Religion in America Is Dramatically Different for the Children of Baby Boomers
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How have the dynamics of intergenerational relationships about religion changed over the thirty-five years since the beginning of this study [which began with Baby Boomers, their parents, and their grandparents in 1970]? In the context of the many demographic and cultural changes that have occurred during the time between then and now—increases in marital instability and single parenting, a growing cultural emphasis on individualism, declining adherence to religious traditions, media-driven youth cultures—has there been a significant change in the degree to which families exert influence in the religious orientations of younger generation members?
Changes in American Society
During the 117 years represented by the birth dates of family members in this study, many events have combined to change the nature of American Society. Wars, disruptive economic trends, globalization and technological innovations, changes in culture and political values—these and more have altered the lives of successive generations of study participants. Many of the oldest immigrated to the United States at the beginning of the twentieth century; subsequently, they experienced the massive cultural and economic ups and downs of World War I, the Roaring Twenties era of prosperity, and the subsequent economic devastation of the Great Depression.
Then came World War II and the dislocations it created for everyone involved in the war effort, including most young men and women. The economic prosperity and stability of the postwar period provided an era of seemingly inexhaustible growth and expansion. This soon gave way to the political and cultural changes of the 1960s when the first wave of Baby-Boomer youth launched protests challenging the politics, values, and lifestyles of their elders. The term “generation gap” became a byword for the social unrest during this decade, since it appeared that American society was becoming divided along lines that separated the younger generation from their parents and grandparents.
About this time, in the 1960s, social commentators began calling attention to the growing secularization of American society, prompting heated public debates about the role of religion in education, politics, and mass communication. In the decades to follow, collective and humanistic values appeared to give way to an ethos of individualism and self-fulfillment and a devaluation of community. This was a trend that seemed to be leading to what Robert Putnam famously called “bowling alone”—from collective, community-based activities to those pursued by solitary individuals acting almost in relative isolation compared to their peers in earlier decades. In the years following 2000, it appeared that stock market and real estate speculation, predatory lending, political polarization, and a growing gap between the very wealthy and the middle and working classes were symptoms of a decline in communal values and the rise of self-interest to new heights. Because of this, many people today assume that the value accorded in the past to intergenerational continuity has eroded, a casualty of cultural changes involving greater individualism. But is this the case? Throughout Western history, during times of rapid social change, two social institutions have often served to buffer individuals from the uncertainties resulting from unanticipated events: the family and religion. Does this hold true today?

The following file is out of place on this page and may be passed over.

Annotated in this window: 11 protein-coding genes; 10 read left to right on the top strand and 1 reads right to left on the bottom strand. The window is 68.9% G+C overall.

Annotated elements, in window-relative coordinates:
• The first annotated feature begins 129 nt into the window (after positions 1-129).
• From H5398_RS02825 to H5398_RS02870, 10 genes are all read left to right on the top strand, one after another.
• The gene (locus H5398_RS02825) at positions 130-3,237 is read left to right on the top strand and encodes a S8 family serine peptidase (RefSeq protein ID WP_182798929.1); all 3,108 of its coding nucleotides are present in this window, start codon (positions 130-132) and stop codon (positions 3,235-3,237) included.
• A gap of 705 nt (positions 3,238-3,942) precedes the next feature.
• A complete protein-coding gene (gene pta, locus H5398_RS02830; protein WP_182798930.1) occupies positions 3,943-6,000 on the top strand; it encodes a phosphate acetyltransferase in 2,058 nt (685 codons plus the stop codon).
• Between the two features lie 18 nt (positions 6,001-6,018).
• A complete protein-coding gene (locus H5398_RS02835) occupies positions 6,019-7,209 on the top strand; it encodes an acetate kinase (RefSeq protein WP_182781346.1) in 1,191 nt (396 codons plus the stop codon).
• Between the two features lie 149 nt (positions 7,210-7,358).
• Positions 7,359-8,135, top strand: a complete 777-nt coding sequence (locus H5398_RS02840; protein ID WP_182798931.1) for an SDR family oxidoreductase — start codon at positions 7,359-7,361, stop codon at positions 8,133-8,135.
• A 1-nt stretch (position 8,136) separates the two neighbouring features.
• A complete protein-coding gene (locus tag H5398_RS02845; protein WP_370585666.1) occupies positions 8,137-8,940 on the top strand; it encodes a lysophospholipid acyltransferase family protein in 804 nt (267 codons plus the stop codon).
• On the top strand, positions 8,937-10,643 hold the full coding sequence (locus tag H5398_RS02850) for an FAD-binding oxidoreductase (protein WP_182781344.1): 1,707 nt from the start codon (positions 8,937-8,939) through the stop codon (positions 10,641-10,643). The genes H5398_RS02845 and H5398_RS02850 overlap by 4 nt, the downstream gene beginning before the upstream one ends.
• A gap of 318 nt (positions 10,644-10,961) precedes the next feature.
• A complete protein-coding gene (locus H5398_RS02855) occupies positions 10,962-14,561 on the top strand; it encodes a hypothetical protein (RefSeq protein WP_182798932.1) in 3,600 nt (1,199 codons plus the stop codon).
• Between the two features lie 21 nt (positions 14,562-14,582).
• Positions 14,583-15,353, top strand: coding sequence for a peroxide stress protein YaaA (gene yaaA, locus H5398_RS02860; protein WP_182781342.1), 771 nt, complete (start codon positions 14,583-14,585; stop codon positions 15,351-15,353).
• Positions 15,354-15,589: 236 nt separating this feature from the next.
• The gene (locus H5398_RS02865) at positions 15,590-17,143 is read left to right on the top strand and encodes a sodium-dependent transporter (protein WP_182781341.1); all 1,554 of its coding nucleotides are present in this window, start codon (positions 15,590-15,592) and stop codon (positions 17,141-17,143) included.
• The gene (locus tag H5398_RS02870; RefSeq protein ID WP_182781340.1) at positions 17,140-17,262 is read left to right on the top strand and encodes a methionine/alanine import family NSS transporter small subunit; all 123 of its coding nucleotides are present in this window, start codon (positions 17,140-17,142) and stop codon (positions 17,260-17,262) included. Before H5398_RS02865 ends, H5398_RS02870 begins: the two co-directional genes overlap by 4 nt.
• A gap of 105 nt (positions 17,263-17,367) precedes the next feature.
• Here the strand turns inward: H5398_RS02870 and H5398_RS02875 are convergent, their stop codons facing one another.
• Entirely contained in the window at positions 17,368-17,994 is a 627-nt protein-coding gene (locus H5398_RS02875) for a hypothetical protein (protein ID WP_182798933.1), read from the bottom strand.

Changes in American Families
Since World War II, there has been unprecedented change at the most intimate level of American society: family life. The rate of divorce increased slowly through the first half of the twentieth century and then rose dramatically over the next few decades. By 1990, one out of every two marriages ended in divorce, and by the end of the century, almost as many children lived in single-parent households—most headed by mothers—as in dualparent households. Of those children in two-parent households, one-quarter lived in “blended” families with stepparents and stepsiblings.